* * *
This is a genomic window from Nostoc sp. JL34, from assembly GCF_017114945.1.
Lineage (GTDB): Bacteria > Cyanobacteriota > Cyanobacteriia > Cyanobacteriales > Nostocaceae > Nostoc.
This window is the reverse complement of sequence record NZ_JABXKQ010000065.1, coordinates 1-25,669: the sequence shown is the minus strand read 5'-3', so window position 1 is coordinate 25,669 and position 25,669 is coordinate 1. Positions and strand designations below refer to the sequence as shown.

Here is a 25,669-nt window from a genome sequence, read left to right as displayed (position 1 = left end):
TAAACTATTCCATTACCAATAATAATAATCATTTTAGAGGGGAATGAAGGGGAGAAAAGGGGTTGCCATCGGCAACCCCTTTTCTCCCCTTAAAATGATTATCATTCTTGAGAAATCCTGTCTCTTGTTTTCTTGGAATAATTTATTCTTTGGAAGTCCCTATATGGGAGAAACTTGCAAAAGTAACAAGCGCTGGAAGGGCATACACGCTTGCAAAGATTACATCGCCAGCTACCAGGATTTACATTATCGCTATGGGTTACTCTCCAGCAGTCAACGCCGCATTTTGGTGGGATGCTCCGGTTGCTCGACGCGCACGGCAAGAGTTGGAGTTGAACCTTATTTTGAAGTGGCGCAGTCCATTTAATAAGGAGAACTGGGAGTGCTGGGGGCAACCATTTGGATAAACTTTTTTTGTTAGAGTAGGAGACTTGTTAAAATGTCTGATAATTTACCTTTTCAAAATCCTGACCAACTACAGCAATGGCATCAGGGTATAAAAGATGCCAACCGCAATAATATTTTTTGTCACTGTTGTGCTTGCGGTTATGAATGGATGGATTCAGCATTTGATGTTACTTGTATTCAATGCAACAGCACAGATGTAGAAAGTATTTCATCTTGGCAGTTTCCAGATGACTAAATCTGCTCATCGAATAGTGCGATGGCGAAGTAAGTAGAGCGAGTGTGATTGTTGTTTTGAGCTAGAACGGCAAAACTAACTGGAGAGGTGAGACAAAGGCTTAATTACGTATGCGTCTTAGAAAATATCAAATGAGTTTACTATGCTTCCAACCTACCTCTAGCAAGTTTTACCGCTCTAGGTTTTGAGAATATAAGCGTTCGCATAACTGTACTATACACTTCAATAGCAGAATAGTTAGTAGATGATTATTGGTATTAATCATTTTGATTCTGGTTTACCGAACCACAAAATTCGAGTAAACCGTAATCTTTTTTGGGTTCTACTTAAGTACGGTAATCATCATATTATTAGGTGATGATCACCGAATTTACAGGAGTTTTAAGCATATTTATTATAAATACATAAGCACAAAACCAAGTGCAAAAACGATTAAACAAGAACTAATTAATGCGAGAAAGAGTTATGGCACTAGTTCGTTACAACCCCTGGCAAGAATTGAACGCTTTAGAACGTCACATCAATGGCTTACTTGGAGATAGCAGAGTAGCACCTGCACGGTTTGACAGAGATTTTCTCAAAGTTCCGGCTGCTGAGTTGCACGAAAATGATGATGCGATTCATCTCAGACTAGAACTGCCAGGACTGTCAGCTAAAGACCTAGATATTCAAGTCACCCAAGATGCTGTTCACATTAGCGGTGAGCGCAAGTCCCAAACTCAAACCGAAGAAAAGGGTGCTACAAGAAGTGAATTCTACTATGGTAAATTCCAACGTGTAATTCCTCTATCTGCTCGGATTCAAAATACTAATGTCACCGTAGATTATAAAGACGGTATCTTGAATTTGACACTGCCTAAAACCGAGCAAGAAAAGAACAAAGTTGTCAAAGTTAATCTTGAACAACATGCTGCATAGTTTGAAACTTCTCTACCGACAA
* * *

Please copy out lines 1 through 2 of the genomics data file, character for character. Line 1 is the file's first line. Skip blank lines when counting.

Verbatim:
This is a genomic window from Nostoc sp. JL34, from assembly GCF_017114945.1.
Lineage (GTDB): Bacteria > Cyanobacteriota > Cyanobacteriia > Cyanobacteriales > Nostocaceae > Nostoc.